Philippe Courtot on Cloud Computing with ITAdviser

Qualys, Inc.

IT-Adviser-2009.png I believe that the SaaS and Cloud Computing revolution holds the potential to benefit everyone in the software industry, and all who rely on it for their business. For instance, we in the industry are well aware that software is evolving too quickly to keep up. It’s a never ending process of software enhancements, upgrades, security fixes, and new installations. And, few would disagree that there are too many vulnerabilities affecting too many applications. In this disorder, most of the burden has fallen on the shoulders of organizations that have had to dedicate extraordinary resources to patch and mitigate the security holes. Here is an interesting statistic that reveals the magnitude of the challenge. According to Qualys' The Laws of Vulnerabilities 2.0 research, companies take an average of 59 days to patch their vulnerabilities. Five years ago, that number was 60 days. That’s a reduction of one day in the past five years. When one considers all the effort and automation that has gone into patch management in the past five years, that’s not much in the way of improvement. And this shows not just how steep the challenge is, but just how broken the current ecosystem of traditional software is.

The SaaS approach
Fortunately, the SaaS and Cloud Computing models are positive disruptions on the infrastructure of both private networks and the Internet. Unlike when individual organizations patch (work that must be duplicated for every installation), when SaaS vendors update their software applications, all of their customers are patched instantaneously as well. Because of this simple fact, many of the security problems that plague today’s business technology systems – such as patches and software misconfiguration issues – are solved. Thus, in this, and many other ways, the burden of maintaining a secure application largely is transferred from the software user to the provider. The effect of proper patching is amplified throughout all the IT systems the SaaS and cloud providers touch. For many years it was thought that SaaS would be destined just for SMEs, but today we know that this isn’t so; the advantages of cost reductions in staff and infrastructure are as valuable to the large corporate as the small or mid-sized business, particularly in the current economic climate. Cloud Computing offers a delivery model that scales and can reach out to millions – that’s the power of the Internet. Once the infrastructure or data centre has been built the cost of adding additional services is minimal and hence the service provider can offer aggressive prices because the overall cost of the infrastructure and the specialist personnel to man it can be amortized over a large number of users. Another massive advantage for customers of SaaS is that it puts the power in the hands of the buyer. They can 'try and buy' solutions with ease and of course they are at liberty to switch vendors if their services don’t come up to scratch. What’s more whilst vendors have traditionally focused on the enterprise as the customer for hardware and software, the data centre owners will gradually become key customers for the future.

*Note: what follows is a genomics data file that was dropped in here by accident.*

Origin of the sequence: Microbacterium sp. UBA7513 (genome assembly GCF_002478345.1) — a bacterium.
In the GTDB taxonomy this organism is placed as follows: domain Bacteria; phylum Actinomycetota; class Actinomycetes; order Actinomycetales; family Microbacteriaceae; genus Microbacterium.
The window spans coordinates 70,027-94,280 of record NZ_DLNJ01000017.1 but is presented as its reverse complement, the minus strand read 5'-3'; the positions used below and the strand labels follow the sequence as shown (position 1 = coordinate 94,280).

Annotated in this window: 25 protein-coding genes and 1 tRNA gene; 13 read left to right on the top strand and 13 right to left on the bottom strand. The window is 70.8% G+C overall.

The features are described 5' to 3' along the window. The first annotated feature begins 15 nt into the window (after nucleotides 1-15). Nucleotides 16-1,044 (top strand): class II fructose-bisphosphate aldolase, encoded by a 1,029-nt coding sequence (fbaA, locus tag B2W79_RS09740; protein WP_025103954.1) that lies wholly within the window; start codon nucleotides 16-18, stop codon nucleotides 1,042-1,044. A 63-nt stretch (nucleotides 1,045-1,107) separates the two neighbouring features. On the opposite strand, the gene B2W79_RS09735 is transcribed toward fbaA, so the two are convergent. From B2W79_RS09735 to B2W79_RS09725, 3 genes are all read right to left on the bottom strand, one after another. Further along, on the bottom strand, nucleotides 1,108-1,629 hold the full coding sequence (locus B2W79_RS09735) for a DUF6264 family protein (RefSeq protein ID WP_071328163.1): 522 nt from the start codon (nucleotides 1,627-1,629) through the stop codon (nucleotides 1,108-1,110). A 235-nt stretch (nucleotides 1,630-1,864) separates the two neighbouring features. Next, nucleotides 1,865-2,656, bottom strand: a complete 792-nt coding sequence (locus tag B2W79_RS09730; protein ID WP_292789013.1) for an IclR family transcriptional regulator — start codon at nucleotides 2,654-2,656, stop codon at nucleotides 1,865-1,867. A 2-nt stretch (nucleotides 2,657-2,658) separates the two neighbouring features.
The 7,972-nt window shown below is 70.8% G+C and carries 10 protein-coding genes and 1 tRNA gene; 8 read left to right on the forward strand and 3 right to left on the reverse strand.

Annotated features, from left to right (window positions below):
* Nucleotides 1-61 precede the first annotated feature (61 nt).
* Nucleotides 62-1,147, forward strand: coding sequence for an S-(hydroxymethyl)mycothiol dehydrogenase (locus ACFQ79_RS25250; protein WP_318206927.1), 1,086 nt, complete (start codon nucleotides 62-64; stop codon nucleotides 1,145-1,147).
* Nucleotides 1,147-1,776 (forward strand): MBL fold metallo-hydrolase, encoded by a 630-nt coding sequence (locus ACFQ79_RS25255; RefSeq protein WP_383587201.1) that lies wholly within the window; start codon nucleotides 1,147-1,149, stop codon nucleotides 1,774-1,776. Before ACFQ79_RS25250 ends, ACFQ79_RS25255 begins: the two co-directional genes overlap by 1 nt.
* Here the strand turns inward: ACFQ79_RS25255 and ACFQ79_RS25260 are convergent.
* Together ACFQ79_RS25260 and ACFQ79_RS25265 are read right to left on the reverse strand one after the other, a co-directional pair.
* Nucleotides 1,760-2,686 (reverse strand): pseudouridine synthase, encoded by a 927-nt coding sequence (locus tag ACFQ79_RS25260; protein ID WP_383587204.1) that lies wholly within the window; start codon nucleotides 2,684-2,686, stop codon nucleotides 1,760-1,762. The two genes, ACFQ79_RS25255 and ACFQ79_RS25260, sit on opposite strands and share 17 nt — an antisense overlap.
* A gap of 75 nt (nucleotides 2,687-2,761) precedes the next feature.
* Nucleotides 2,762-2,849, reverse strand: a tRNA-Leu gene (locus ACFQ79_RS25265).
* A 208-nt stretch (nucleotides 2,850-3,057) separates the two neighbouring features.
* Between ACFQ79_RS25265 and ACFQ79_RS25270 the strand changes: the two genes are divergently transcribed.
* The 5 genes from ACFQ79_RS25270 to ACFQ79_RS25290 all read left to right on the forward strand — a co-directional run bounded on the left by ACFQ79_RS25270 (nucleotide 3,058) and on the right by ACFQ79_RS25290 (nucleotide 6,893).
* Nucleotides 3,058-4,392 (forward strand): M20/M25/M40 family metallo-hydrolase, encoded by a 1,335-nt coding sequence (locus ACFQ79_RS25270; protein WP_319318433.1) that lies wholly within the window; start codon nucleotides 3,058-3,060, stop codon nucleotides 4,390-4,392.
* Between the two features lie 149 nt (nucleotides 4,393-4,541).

Resistance is Futile

Some still are fighting the shift to SaaS and Cloud Computing. But, I don’t believe that resistance to the transformation of on-premise business IT to cloud-based computing is a viable option. Not for long. The business benefits, cost savings, and reduction in complexity are just too compelling for businesses to overlook. Actually, today, the strongest resistance we see is emanating from IT departments, and IT security staff – mainly out of fear of what might happen if one were to lose control of data. But the reality is that businesses have already lost control of data, as evidenced by the constant security breaches that we read about in the media on an almost daily basis. By putting the data in one place it is easier to control access to it. Security in the cloud will follow the pattern of banking where we are comfortable to withdraw our cash from the convenience of an ATM, over the Internet or via our mobile and leave its security to be dealt with by the experts. Nevertheless, despite reservations from IT, businesses will march forward, because the business has no choice but the path that simplifies many of today’s IT complexities. And in this, the primary – and strategic – role of IT security will be successfully and securely managing the privacy and security risks associated with data living in the cloud.

While the visible shift to Cloud Computing to date has been the movement of applications and data to the cloud, it’s not going to stop there. Soon, the day will come when companies outsource not only their software but their network infrastructure, as well. One day, almost everything we do on private networks – manage information, applications, infrastructure, and services – will be accessible instantly and securely from anywhere and from any Web browser. It’s time to prepare.

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